Editor’s Note

With the impeachment proceedings producing nothing more notable than Adam Schiff’s intimidation of witnesses and revelation that he was spying on the telephone calls of journalists and private citizens, this issue will address some of the opportunity costs of impeachment: lack of action on legislation with strong bipartisan support in the House that would ensure passage in both chambers. Matt Daley, a former Secret Service agent and co-editor, writes about the need to pass HR 838, and act that would allow law enforcement to utilize techniques developed by the Secret Service to identify and mitigate threats. David Montgomery writes about another action stalled by impeachment, approval of a new trade agreement between the US, Mexico and Canada also supported by both parties and sure to pass the House if brought up for a vote.... Read More

Impeachment of Donald Trump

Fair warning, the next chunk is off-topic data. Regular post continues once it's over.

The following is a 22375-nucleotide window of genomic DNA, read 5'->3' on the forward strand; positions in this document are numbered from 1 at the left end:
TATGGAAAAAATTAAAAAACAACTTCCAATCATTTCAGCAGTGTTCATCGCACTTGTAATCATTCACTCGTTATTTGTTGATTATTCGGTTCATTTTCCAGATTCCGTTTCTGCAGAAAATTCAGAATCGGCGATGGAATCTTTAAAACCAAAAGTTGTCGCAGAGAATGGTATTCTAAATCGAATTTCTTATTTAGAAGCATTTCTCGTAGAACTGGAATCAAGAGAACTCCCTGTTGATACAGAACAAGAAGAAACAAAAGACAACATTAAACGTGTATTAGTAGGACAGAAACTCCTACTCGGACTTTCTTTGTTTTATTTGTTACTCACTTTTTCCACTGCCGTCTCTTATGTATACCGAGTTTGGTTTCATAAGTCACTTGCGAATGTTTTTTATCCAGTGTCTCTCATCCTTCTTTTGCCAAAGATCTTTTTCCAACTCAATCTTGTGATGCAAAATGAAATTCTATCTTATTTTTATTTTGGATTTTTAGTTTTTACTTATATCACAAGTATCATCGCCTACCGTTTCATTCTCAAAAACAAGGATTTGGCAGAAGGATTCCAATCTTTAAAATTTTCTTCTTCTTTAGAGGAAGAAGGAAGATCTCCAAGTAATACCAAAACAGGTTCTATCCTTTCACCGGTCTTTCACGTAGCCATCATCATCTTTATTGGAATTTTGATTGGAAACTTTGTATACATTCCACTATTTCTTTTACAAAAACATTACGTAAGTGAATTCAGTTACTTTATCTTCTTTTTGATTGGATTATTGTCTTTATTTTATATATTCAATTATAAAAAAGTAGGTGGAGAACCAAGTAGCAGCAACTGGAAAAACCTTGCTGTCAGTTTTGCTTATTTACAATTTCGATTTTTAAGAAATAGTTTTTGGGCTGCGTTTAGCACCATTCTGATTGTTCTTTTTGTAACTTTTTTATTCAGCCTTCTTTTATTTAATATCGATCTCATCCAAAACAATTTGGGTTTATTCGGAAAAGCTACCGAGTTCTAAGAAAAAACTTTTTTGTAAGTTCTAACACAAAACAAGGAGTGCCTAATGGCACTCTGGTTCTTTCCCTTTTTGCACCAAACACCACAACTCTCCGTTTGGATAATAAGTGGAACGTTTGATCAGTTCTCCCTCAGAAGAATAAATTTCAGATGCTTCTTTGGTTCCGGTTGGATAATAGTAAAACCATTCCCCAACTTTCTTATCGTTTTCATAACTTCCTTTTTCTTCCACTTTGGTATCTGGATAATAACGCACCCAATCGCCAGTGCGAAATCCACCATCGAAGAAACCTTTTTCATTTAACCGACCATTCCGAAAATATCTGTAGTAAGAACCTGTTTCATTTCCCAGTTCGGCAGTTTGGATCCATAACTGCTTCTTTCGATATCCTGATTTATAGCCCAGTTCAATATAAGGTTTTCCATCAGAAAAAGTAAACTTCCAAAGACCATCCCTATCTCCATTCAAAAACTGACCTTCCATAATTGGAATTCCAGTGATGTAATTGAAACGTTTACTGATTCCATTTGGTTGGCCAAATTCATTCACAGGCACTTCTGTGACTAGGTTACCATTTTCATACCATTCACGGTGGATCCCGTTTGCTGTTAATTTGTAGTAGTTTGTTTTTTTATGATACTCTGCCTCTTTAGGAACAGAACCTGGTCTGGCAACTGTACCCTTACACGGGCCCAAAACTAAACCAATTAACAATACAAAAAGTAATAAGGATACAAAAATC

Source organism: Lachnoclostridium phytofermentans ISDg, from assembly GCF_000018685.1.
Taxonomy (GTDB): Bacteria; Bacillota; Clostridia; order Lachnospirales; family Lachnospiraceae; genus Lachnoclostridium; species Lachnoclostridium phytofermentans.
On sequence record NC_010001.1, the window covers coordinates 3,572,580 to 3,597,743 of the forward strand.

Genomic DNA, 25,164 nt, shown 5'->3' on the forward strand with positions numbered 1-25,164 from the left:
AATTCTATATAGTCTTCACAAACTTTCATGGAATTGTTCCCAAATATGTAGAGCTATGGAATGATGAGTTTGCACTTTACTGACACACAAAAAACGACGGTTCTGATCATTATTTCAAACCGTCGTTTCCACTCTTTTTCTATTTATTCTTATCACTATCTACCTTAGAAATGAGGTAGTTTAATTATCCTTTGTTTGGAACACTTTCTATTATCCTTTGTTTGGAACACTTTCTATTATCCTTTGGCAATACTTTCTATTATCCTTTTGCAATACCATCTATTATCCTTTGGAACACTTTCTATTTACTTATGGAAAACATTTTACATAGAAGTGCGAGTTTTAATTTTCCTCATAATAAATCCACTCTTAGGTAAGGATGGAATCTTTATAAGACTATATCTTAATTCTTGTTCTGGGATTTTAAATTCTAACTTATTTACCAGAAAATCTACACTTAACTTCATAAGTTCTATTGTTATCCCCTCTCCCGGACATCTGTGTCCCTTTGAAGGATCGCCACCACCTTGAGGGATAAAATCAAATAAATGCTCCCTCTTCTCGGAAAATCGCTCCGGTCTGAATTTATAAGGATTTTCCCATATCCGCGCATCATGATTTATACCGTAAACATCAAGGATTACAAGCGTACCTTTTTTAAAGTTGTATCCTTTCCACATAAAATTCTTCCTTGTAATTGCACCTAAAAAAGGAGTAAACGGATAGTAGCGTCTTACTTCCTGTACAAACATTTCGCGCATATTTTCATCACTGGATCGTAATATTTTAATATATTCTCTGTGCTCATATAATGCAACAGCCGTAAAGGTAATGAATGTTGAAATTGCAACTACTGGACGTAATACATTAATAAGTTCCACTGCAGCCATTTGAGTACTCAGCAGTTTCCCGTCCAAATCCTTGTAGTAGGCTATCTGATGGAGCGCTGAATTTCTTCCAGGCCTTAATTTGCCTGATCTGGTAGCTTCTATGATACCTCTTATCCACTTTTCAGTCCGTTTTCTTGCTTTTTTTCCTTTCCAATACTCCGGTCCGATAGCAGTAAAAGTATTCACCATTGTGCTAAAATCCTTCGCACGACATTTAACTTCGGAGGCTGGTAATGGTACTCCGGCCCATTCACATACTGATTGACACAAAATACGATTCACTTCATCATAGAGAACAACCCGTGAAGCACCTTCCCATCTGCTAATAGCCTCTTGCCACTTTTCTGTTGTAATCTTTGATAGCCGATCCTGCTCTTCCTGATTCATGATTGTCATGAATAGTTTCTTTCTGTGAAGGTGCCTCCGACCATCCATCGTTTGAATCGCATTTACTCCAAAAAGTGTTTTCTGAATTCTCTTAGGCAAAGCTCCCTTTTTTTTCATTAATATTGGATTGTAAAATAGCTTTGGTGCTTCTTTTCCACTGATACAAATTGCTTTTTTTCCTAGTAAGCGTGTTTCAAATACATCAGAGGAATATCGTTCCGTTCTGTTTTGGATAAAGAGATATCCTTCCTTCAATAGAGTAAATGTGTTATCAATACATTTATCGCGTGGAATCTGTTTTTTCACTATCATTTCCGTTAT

While we are only partially through the House of Representatives impeachment process, a number of judgments present themselves clearly. As a starting point, we take the principled position announced by House Speaker Nancy Pelosi eight months ago, i.e., “Impeachment is so divisive to the country that unless there is something so compelling and overwhelming and bipartisan, I don’t think we should go down that path, because it divides the country, And he’s just not worth it.” One need not take a position on whether President Trump is “worth it” to acknowledge and validate the assertion that the issue giving rise to impeachment of a President should be compelling and overwhelming. It arguably needs bipartisan support to warrant the risks it may pose to an already frayed national political and social psyche. Those whose hair is sufficiently gray to recall the Congressional hearings that led to Richard Nixon’s resignation have a strong point of reference with which to make judgments using Speaker Pelosi’s criteria. Sadly, today the House is split, overwhelmingly on partisan lines. Thus far the hearings have not moved the public opinion needle any great distance and can hardly be termed bipartisan. Those who favor impeachment have had to go considerable lengths to explain to the American public why the “offenses” with which Donald Trump is charged possess the inherent gravitas to warrant the nullification of a national election. To a considerable degree, the hearings to date have fallen short of mark because of five factors: ... Read More